1. Oktoberfest – or “Wies’n” as the citizens of Munich call it, is short for Theresienwiese, which translates to (“Theresa’s fields”). “Theresa” refers to Princess Therese of Saxony-Hildurghausen who married Bavarian Crown Prince Ludwig on October 12, 1810 in Munich. The event started to honor the uniting of the Royal Couple.
2. The original Oktoberfest ended with a horse race that was so popular the races continued until 1960.
3. Oktoberfest starts in September. It was moved up to the third week of September to take advantage of more favorable weather.
4. Agriculture is still a big part of the festival. The agricultural show first held in 1811, Bayerisches Zentral-Landwirtschaftsfest, is still held every three years.
5. Yes there is beer, but it is special beer. Oktoberfestbier is the equivalent of eight shots of Schnapps. It’s specially brewed by Munich’s finest breweries for the occasion and is on average about 6% Alcohol by Volume.
6. It’s about the food too. Bratwurst of course, but more Hendl (roast chicken) is sold than Brats. There is also Steckerlfisch (grilled fish on a stick), Schweinsbraten (roast pork), Haxn (pork knuckle), Wurstl (sausages), Brezn (pretzel), Knodeln (potato or bread dumplings), Kaasspotzn (cheese noodles), Reiberdatschi (potato pancakes), Sauerkraut or Rotkraut (pickled red cabbage), Obatzda (a fatty, spiced cheese-butter concoction), and Weisswurst (white sausage).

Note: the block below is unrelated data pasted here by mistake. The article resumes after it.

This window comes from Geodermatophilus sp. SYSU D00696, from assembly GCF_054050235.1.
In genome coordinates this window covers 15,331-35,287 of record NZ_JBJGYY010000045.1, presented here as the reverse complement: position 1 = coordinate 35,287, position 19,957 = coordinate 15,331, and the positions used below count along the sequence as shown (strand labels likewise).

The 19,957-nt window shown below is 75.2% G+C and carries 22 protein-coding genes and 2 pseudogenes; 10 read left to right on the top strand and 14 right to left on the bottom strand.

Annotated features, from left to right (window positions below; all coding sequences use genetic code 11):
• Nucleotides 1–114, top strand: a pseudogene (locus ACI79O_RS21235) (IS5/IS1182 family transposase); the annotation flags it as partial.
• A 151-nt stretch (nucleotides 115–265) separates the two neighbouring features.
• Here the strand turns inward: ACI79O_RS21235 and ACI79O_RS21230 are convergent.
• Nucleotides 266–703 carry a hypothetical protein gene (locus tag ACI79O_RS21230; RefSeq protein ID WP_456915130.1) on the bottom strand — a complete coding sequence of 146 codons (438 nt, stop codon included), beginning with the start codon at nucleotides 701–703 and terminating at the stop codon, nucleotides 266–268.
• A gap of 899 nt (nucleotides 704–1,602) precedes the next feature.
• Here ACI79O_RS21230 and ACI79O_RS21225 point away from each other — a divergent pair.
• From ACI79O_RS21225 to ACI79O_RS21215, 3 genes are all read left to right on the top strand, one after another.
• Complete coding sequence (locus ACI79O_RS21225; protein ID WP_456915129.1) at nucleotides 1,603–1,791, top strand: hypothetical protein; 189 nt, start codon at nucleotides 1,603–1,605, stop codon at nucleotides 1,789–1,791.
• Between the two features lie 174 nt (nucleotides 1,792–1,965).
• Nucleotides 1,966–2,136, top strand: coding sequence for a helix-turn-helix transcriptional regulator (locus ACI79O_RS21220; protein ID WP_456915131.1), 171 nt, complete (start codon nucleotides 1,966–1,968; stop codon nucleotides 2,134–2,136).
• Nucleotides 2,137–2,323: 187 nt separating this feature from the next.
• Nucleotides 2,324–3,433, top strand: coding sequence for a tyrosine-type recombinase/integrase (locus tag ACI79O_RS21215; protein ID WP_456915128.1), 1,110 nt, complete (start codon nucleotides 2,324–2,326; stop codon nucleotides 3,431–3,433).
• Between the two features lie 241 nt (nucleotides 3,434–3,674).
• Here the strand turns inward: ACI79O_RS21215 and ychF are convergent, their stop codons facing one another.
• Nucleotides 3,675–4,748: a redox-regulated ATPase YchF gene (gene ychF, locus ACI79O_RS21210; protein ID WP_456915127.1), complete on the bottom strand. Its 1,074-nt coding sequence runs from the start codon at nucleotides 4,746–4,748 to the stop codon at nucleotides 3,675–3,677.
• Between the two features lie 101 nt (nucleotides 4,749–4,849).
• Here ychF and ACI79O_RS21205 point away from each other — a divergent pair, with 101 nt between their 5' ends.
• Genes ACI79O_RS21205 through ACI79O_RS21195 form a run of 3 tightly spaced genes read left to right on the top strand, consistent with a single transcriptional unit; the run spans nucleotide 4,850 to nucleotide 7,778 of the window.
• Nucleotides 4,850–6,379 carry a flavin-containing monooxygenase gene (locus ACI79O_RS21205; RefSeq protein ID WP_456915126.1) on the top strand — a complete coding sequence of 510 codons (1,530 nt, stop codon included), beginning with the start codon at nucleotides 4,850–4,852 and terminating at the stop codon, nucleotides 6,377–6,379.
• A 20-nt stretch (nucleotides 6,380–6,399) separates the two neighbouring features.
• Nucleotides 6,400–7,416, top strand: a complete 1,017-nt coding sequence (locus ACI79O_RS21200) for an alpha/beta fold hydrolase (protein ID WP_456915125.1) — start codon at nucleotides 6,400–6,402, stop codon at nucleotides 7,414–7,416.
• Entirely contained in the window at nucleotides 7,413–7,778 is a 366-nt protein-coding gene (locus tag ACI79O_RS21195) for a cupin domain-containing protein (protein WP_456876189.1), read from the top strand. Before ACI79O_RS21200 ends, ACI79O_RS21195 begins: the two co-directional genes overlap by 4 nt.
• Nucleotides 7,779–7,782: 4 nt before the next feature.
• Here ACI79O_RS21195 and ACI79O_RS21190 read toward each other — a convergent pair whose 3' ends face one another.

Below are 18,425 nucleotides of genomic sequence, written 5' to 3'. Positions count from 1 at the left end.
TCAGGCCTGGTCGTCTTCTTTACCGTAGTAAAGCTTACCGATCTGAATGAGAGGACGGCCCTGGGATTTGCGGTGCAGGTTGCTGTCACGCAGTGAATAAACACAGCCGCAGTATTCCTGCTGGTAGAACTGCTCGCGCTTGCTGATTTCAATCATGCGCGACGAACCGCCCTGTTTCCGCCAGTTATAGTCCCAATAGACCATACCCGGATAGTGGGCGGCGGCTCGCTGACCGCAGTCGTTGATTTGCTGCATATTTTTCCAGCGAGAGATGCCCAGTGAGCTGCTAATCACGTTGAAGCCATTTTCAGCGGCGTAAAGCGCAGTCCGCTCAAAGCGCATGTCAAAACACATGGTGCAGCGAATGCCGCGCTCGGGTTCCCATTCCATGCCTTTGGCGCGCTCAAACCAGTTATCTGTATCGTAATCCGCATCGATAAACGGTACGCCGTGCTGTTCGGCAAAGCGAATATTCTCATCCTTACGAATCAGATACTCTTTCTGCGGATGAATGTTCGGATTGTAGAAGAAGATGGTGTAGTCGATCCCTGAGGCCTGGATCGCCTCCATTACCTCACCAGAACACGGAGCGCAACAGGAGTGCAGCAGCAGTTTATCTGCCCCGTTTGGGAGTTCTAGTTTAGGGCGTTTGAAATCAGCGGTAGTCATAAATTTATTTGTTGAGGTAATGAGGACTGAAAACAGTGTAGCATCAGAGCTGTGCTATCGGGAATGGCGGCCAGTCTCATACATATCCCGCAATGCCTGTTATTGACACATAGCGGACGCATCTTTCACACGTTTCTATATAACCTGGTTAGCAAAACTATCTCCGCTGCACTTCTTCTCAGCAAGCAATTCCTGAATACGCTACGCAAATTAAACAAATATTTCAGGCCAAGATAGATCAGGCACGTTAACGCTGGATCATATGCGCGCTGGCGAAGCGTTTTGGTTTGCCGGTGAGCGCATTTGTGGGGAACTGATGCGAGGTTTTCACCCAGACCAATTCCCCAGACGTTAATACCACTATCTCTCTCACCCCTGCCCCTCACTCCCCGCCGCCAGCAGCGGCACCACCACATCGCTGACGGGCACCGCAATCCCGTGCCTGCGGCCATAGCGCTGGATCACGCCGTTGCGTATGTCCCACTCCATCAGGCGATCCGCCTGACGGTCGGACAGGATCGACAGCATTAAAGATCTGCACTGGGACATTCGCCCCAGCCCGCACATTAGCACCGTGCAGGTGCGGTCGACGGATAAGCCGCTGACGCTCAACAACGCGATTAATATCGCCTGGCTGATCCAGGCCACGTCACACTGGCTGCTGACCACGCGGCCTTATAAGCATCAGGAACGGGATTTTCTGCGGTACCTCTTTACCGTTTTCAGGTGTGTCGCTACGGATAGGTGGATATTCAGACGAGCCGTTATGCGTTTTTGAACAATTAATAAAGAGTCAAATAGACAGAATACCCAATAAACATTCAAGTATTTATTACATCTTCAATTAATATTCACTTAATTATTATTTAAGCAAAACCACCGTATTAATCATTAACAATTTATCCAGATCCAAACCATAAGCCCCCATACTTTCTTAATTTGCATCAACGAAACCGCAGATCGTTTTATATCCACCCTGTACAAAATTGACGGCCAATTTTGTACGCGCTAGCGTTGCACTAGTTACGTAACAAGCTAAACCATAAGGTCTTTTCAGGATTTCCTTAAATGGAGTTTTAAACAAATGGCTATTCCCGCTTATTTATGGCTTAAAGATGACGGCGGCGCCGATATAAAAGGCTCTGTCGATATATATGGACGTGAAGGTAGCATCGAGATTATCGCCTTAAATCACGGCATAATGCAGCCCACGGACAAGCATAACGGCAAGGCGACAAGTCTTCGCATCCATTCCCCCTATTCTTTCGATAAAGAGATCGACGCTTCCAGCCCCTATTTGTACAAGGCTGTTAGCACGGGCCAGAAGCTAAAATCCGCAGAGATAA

7. Beer tents started small, but have now grown to the size of the Hofbräu-Festhalle, which seats almost 11,000 people.
8. There is a lost and found at Oktoberfest because alcohol causes people and things to wander off.
9. German efficiency extends to Oktoberfest. Most bartenders can fill a liter of bier in 1.5 seconds.
10. There is a wine tent at Oktoberfest, but beer is still the more popular option.
Photo credit: Hermann Chamber of Commerce